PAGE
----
Arts & Culture · Film & Television

True Confessions of a Netflix Binger

A couple of weeks ago, I came down with a terrible cold. You know the kind—sinus pain, congestion, sore throat, headache. I was too uncomfortable to sleep and too foggy to work, doped up on over-the-counter phenylephrine, acetaminophen, guaifenesin and dextromethorphan hydrobromide. (Suffice it to say, it was a damn good thing I didn’t have to operate any heavy machinery.

My two business partners took care of our clients; my teenage daughter went off to school and my husband to his office. This left me free to do what I do best when I’m alone at home for several days. I binged.

I watched Showtime’s entire series The Tudors on Netflix.

Not a season, mind you, but the entire series: 6 wives, 38 episodes.

Every time I told myself I should get up, get to work (get a life), I’d fast forward through the closing credits and Netflix would automatically push me into the next episode. I realized that the show was—shall we say—less than historically accurate. Still, I couldn’t resist. What would happen in season 3, episode 6? I had to know.

Netflix Series

Check out our popular series, The Netflix Five—Films Featuring Inspiring Women.

Binge-viewing isn’t completely new. Prior to digital video on demand, people used to buy box sets on VHS or DVD, and networks might schedule “weekend marathons” of a favorite syndicated show. My earliest memory of a binge was particularly “old school.” It was the 1970s, and my best friend and I attended an all-day, back-to-back showing of the five Planet of the Apes movies at the Beacon Theater on Broadway and 74th Street.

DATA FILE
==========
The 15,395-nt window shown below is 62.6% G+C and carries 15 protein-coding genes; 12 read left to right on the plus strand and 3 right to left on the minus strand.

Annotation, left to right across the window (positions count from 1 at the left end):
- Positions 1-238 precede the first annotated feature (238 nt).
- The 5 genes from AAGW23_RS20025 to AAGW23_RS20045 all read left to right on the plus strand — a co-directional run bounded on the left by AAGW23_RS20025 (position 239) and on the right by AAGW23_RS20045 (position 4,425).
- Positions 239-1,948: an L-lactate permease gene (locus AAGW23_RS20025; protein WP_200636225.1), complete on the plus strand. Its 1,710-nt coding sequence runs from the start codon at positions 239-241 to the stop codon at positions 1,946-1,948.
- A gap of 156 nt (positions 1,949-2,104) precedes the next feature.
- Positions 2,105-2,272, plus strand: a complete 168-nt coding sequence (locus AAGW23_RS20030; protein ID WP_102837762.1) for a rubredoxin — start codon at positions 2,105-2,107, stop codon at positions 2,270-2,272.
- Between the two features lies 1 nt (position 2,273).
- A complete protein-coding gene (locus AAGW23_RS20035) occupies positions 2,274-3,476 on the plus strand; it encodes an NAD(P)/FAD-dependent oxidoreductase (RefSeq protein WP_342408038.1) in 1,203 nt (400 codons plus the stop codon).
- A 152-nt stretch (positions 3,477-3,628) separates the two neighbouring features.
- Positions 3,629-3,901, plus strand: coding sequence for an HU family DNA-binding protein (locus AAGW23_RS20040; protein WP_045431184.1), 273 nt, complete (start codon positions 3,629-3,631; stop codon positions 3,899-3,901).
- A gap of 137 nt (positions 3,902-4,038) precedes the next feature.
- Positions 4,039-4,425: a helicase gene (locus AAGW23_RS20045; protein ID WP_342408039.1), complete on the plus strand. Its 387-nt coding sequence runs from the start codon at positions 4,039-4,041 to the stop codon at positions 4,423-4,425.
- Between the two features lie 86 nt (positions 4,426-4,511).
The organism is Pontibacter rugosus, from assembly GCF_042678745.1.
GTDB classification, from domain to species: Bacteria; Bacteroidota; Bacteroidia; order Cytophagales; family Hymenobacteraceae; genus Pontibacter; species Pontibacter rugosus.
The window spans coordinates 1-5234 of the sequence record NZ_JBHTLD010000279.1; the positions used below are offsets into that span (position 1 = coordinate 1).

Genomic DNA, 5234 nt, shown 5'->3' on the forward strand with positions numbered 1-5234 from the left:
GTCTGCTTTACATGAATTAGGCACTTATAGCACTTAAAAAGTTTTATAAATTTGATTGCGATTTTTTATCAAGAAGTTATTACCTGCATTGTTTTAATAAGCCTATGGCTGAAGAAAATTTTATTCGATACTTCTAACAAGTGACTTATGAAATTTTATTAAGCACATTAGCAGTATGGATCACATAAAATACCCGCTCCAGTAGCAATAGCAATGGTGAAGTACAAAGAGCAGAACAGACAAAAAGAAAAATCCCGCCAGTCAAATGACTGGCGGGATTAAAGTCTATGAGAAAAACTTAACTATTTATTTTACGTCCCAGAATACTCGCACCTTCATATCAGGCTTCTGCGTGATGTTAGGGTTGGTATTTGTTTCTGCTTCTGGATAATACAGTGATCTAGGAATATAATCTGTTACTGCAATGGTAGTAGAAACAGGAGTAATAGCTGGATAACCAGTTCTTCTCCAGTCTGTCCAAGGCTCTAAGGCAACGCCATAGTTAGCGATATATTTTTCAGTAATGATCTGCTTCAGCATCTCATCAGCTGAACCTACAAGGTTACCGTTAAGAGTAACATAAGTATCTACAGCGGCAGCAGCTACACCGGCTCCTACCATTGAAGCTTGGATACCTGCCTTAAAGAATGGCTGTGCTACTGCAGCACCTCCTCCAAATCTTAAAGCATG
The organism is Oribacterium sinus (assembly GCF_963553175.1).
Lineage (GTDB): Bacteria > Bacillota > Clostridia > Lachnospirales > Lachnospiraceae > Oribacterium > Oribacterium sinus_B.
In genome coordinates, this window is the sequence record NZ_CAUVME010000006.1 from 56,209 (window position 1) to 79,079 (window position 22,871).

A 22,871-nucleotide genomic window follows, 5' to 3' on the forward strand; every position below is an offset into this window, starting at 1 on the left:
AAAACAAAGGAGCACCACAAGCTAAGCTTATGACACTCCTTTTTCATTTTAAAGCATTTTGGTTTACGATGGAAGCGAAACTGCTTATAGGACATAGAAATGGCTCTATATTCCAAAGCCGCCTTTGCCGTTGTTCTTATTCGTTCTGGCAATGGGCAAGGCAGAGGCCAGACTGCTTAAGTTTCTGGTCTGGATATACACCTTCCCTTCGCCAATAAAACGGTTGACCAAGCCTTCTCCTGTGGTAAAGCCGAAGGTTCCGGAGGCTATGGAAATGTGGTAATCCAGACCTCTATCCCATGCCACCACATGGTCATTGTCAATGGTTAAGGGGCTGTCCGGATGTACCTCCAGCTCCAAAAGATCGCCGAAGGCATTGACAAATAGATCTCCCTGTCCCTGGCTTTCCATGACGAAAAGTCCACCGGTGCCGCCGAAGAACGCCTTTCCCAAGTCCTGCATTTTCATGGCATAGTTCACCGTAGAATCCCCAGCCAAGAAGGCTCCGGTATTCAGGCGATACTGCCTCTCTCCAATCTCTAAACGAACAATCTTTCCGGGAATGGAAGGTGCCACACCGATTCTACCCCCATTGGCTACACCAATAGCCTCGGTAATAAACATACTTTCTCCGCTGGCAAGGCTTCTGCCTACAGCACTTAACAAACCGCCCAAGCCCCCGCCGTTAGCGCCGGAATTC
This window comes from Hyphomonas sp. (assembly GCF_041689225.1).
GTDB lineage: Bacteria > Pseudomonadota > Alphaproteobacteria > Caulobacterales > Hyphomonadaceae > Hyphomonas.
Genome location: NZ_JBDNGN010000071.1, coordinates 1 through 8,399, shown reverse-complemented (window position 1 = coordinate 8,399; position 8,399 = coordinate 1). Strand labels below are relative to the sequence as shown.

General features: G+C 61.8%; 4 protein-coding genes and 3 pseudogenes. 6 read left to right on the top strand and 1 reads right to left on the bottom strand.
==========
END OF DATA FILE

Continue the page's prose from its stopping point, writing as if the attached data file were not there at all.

What we now call binge-viewing really came of age in the past couple of years, with the arrival of Netflix, Hulu, and Amazon Prime. With very little effort, we could watch multiple episodes of an old favorite, catch up on a show we had missed when it was on in real-time, or binge through an entire new digital series the day it’s released.

According to a July 2014 study by Omnicom’s data company Annalect, 49 percent of U.S. households have at least one television connected to the Internet via a video game system, Blu-ray player, smart TV set, or digital box. This has more than doubled, up from 24 percent in 2012. And 47 percent of households subscribe to Netflix, Amazon Prime, and/or Hulu. Another 31 percent of adults watch video on non-TV devices (like tablets, smart phones, and PCs), up from 18 percent in 2012.